Though it’s less common in our goal-oriented culture, there are occasions when you’ll see that it could be to your student’s advantage to deepen his or her practice. But you can encourage your students to go deeper without physically pushing them deeper, says Maty Ezraty, a teacher in Honokaa, Hawaii. “The kind of adjustment teachers should make is more in awareness,” she says—such as making students recognize where their breath is or become aware of their hand/foot placement or the curve of their spine. A physical, hands-on adjustment is more risky, she adds, emphasizing that you really need to know students first before presuming their bodies can move a certain way.
Teachers, Ezraty says, need to resist that urge to “fix” students, which suggests that they are doing something wrong and/or that there’s something wrong with them. “What you can do is tell students what steps they can go through to experience a pose, i.e., how you press your feet, avoid tucking or arching your back, or achieve balance.” She says that instructors should focus on a two-part education process: Show students what they need to do, and teach them what they shouldn’t be feeling when doing it. “I might say to a student, ‘Can you press the ball of your foot more?’ or I may suggest using a blanket or other prop. It’s more important for teachers to let students access what they feel themselves when entering or holding a pose.”
The Lowest Common Denominator
How can you tell if students are pushing themselves too far? “As a teacher, work on idea of being, not doing,” says Molly Lannon Kenny. Spend time observing, watching students’ bodies and seeing how they approach their practice. That also means assessing students right at the get-go, before they ever stoop into Downward Dog. Instructors need to size up their students’ needs and challenges, find out about any health concerns, and determine their yoga goals—why are they in your class anyway?
Then aim to teach all levels of students or the lowest common denominator, not just the most advanced ones, says McGonigal. “Most all-levels classes presume no injuries, and this is just not the case. Think about your class plan from the experience of a student with a limitation: If someone in class can’t bear weight on her arms, what is she going to do during the Sun Salutation sequence?”
McGonigal suggests making sure that your sequence is varied enough that no single concern would lead to a student feeling left out or like a failure for 15 minutes while everyone else is practicing intense forward bends. “Teachers need to build a pose or sequence from the basics up, layering levels in,” she says.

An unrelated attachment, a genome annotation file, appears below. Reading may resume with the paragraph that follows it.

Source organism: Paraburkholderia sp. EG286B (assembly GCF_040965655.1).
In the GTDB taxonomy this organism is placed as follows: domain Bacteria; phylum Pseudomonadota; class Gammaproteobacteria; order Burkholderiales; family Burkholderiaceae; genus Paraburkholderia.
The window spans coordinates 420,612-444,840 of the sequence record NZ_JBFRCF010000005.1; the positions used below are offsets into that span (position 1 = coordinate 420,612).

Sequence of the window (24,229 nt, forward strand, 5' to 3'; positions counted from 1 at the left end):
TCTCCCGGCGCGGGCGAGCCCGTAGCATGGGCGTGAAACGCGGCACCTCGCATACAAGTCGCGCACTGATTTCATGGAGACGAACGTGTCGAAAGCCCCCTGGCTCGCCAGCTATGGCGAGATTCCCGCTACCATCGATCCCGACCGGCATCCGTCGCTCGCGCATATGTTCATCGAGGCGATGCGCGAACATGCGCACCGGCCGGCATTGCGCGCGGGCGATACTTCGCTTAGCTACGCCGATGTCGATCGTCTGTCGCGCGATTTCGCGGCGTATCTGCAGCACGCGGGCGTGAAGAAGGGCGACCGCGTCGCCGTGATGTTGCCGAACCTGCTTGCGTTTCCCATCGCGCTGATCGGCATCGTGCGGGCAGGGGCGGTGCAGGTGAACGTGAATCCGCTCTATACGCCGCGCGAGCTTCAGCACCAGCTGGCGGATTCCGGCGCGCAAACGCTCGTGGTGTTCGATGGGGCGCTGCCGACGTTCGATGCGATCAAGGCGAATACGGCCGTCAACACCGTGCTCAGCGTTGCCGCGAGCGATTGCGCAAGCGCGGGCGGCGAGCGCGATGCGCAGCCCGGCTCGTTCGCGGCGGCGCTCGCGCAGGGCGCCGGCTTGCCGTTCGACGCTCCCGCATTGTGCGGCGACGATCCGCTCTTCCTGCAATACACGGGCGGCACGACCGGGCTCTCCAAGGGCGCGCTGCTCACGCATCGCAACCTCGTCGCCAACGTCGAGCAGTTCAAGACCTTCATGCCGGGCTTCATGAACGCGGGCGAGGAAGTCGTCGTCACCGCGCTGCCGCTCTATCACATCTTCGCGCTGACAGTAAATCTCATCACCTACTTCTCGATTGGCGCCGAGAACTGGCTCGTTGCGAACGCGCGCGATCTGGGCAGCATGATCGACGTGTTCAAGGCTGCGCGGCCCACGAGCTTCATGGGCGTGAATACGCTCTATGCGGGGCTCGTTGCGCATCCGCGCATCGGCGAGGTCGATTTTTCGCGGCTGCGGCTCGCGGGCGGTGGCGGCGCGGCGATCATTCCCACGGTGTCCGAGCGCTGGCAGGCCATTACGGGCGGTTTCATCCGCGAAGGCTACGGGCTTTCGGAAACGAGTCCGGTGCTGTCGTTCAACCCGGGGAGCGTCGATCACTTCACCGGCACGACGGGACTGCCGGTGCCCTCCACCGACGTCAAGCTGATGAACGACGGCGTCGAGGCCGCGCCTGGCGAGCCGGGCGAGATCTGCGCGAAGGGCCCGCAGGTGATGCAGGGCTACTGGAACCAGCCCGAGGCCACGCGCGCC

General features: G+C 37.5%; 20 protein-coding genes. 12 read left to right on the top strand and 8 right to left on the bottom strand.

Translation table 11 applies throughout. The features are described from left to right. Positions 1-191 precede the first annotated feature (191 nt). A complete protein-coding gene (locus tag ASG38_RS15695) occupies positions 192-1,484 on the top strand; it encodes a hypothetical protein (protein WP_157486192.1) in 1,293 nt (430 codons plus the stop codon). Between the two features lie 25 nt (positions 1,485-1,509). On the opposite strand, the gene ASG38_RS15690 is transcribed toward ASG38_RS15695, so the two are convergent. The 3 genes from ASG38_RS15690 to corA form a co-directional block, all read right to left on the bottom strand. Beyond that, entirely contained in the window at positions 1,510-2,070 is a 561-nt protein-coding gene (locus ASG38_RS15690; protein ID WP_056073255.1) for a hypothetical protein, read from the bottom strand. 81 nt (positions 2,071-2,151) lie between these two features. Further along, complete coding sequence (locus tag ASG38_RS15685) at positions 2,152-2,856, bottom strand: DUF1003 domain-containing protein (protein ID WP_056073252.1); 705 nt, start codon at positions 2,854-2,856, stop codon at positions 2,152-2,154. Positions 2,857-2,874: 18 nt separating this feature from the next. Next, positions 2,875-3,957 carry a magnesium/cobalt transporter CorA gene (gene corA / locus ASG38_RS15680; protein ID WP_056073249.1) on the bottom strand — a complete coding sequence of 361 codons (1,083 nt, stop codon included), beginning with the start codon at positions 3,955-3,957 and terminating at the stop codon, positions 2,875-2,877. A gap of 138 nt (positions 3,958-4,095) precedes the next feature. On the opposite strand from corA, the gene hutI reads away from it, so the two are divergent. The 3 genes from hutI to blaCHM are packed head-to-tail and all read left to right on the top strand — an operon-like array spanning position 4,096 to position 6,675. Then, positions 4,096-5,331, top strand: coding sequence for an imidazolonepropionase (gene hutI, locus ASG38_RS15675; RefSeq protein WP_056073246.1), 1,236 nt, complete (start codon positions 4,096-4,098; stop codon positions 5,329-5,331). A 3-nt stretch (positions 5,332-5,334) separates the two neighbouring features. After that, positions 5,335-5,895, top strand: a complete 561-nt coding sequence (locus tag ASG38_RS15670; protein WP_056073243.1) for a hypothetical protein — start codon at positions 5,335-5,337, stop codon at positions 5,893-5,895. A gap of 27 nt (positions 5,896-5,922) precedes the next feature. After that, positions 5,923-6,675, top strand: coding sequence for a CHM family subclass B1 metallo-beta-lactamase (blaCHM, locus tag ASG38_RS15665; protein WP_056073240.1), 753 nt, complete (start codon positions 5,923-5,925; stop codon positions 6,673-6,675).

For example, if you’re teaching an advanced pose such as Natarajasana (Dancer’s Pose), it’s a good idea to teach elements of the pose earlier on in class that are more accessible to beginner and intermediate students, in this case simpler backbends and balancing poses. When advanced students tackle the full pose, students that aren’t ready for it yet know what they can work on as an alternative to get the same benefits.
Defining “Just Right”
Students often ask, “Am I doing it right?” But how they feel while getting into and holding a pose is more important than “getting it right.” McGonigal and Kenny both agree that in yoga, the experience is different for everyone, and what feels right is something the individual must determine. A teacher can’t tell exactly how a student is feeling in a pose. She can only guide him—and that requires finding a window into that student’s experience.
Looking and listening can clue you in about what students are feeling—are they holding their breath, grunting, sweating, teetering, clenching their teeth? McGonigal also likes to ask questions, such as, “Are you hoping this pose is going to be over soon?”
“That’s never a good sign,” she acknowledges. “I also ask them, ‘What could you change in this pose so that you could happily stay here another 2 breaths, 20 breaths, 200 breaths if you needed to?'”
What’s vital, adds Kenny, is giving students the vocabulary to express what they’re feeling. “If a student describes a sensation such as warmth or tingling, that’s okay. But if words like shooting, sharp, throbbing, and burning describe the sensation, there’s a problem,” she says.
“I develop lead-ins that give students a movement vocabulary, and I explicitly tell students they can rewind as well as fast-forward. If something doesn’t feel right, go back to the last thing that felt good,” advises McGonigal. “They aren’t modifications so much as options.”
It’s yoga that needs to be flexible, not students. “I don’t ever presume a student should go farther or deeper into an asana physically,” says McGonigal. “I want students to have a deep experience of the pose. I want to invite their full attention into a pose. I want to lure them back into that experience of ‘nothing wrong’ that can be experienced in a pose. You can’t measure that with inches gained in a forward bend or seconds added to a free-standing inversion.”
Angela Pirisi is a freelance health writer who has covered holistic health, fitness, nutrition, and herbal remedies. Her work has appeared in Yoga Journal as well as in Natural Health, Fitness, Cooking Light, Let’s Live, and Better Nutrition.